....
        private readonly int maxConcurrency;
        private Task<T>[] currentTasks;
        private int taskCount = 0;
        private int nextIndex = 0;

        public TObservable(IObservable<Task<T>> taskObservable, int maxConcurrency)
        {
            this.taskObservable = taskObservable;
            this.maxConcurrency = maxConcurrency;
            this.currentTasks = new Task<T>[maxConcurrency];
        }

Next, let’s take the code that calls the subscriber and put it in its own function. We’ll need to call it from multiple places soon.

        private void CallSubscriber(Task<T> task)
        {
            if (task.IsFaulted)
            {
                this.OnError(task.Exception);
            }
            else if (task.IsCanceled)
            {
                // you may want to call OnCompleted instead based on how you're using the cancellation token.
                this.OnError(new OperationCanceledException("The task was cancelled."));
            }
            else
            {
                this.observer.OnNext(task.Result);
            }
        }

Now we can use the OnNext method to track our tasks in an array and wait for them to finish:

        private void OnNext(Task<T> task)
        {
            currentTasks[nextIndex] = task;
            taskCount++;
            if (taskCount == maxConcurrency)
            {
                nextIndex = Task.WaitAny(currentTasks);
                CallSubscriber(currentTasks[nextIndex]);
                currentTasks[nextIndex] = null;
                taskCount--;
            }
            else
            {
                nextIndex++;
            }
        }

The task is added to an array. If the array is full, it waits for the first task to finish (via WaitAny). Once a task is done, it signals the subscriber (via CallSubscriber) and then removes it from the array. The next time OnNext is called, that empty spot in the array will be taken by the new task. This continues until OnError or OnCompleted is called. Let’s run down the happy path and look at OnCompleted first.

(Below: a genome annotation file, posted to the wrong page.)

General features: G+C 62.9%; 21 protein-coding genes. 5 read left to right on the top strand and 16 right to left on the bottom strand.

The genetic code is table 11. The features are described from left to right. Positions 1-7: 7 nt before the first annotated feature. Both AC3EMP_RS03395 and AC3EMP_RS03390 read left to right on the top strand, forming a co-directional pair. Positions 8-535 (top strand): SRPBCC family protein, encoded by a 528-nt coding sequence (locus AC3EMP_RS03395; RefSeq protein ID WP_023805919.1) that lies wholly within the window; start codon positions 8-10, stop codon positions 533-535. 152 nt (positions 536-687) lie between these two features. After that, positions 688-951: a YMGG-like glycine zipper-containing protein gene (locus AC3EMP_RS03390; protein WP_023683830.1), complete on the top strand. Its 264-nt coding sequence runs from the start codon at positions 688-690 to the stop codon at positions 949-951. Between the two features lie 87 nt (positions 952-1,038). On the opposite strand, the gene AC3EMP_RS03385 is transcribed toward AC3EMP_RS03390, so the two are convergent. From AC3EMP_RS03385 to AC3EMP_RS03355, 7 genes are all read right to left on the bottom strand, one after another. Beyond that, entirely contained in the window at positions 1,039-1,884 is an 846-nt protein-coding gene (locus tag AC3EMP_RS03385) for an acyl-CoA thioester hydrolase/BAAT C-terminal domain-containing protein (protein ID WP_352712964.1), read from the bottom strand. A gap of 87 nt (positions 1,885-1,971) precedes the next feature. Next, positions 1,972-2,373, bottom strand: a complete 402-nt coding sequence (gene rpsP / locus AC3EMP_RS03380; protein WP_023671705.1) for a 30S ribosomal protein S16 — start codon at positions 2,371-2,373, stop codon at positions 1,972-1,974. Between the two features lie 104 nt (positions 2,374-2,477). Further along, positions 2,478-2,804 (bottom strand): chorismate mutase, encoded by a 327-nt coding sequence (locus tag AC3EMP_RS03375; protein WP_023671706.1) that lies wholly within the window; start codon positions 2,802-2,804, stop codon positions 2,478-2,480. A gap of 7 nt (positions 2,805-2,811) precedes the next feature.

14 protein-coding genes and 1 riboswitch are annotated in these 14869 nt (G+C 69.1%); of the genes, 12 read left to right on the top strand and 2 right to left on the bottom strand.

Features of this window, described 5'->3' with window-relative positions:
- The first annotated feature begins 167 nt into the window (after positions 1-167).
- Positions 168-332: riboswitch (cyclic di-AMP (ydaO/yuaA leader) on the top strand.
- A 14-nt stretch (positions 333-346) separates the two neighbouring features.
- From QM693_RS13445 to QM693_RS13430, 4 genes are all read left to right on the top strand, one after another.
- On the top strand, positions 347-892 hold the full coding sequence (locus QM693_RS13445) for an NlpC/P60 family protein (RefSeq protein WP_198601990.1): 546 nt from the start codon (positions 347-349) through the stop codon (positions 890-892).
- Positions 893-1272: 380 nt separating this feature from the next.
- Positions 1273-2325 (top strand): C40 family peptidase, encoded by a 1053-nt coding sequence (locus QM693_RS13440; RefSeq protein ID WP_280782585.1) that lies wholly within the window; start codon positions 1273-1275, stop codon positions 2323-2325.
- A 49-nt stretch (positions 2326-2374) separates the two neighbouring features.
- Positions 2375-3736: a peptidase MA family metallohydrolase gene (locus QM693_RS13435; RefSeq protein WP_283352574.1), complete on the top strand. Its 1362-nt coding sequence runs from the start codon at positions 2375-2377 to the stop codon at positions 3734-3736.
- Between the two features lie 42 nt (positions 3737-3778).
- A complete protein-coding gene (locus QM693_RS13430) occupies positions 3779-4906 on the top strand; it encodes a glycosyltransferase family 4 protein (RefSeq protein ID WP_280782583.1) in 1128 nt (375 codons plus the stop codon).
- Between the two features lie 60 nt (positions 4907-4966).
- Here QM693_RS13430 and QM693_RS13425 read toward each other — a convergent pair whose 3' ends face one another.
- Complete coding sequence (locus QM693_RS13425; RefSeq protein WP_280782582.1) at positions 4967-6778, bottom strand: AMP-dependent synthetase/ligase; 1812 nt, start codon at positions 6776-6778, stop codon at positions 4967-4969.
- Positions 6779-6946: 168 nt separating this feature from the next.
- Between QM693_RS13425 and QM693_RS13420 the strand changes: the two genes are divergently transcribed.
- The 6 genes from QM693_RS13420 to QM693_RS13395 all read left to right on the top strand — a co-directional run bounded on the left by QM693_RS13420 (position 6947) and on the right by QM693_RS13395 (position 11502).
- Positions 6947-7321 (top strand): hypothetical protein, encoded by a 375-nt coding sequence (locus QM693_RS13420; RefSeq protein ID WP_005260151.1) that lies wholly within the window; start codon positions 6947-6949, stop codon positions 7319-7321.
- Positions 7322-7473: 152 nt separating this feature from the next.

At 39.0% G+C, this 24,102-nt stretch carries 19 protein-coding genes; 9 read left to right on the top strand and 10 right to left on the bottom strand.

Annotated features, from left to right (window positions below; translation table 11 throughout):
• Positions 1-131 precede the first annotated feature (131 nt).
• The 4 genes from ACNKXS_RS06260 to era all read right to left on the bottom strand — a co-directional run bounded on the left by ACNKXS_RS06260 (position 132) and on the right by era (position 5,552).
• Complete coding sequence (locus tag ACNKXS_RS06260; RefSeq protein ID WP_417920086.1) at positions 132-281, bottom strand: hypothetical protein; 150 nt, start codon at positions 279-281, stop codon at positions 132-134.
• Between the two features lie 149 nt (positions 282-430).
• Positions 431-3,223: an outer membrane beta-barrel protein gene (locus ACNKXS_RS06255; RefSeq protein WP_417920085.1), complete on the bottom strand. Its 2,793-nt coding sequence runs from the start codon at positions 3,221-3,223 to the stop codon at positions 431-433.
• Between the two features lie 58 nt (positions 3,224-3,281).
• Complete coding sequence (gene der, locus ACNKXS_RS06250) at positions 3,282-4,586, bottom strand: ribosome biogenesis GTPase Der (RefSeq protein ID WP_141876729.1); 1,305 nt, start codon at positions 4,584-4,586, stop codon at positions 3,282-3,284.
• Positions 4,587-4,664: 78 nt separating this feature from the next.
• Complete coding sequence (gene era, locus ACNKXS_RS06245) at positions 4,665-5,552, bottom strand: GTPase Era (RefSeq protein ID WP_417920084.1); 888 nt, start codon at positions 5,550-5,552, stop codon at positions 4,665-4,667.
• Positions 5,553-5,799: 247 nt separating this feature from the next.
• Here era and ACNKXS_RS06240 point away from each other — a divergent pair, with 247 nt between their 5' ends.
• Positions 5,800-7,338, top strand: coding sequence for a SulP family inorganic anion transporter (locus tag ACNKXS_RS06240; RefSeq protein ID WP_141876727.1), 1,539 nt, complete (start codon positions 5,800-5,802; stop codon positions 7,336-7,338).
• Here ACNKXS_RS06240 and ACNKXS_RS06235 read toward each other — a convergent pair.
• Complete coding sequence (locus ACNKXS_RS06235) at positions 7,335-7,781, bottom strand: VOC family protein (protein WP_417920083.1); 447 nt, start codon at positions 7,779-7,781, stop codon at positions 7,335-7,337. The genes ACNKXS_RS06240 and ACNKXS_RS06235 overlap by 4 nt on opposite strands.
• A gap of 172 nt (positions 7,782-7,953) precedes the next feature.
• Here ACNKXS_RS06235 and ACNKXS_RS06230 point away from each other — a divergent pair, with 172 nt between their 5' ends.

private void OnCompleted()
        {
            while (taskCount > 0)
            {
                currentTasks = currentTasks.Where(t => t != null).ToArray();
                nextIndex = Task.WaitAny(currentTasks);
                CallSubscriber(currentTasks[nextIndex]);
                currentTasks[nextIndex] = null;
                taskCount--;
            }
            this.Dispose();
            this.observer.OnCompleted();
        }

The WaitAny method doesn’t like null values, so we have to rebuild our array to remove them. Then we wait for a task to complete, notify the subscriber, and remove it from the array. Same as above. Once we are done running the tasks, we dispose the parent subscriber and then call OnCompleted on our subscriber to let them know we’ve completed.

The OnError case is straight forward. We just dispose the parent subscriber and then echo the exception to our subscriber like we did before:

        private void OnError(Exception exception)
        {
            this.Dispose();
            this.observer.OnError(exception);
        }

One problem: what if we have tasks still in progress? Do we orphan them? We could possibly add in a cancellation token and then take care of it in the Dispose method:

        public void Dispose()
        {
            if (taskCount > 0)
            {
                //cancel running tasks?
            }
        }

I’ll leave it up to you how to handle that one.

 

Here’s the full code of the gist: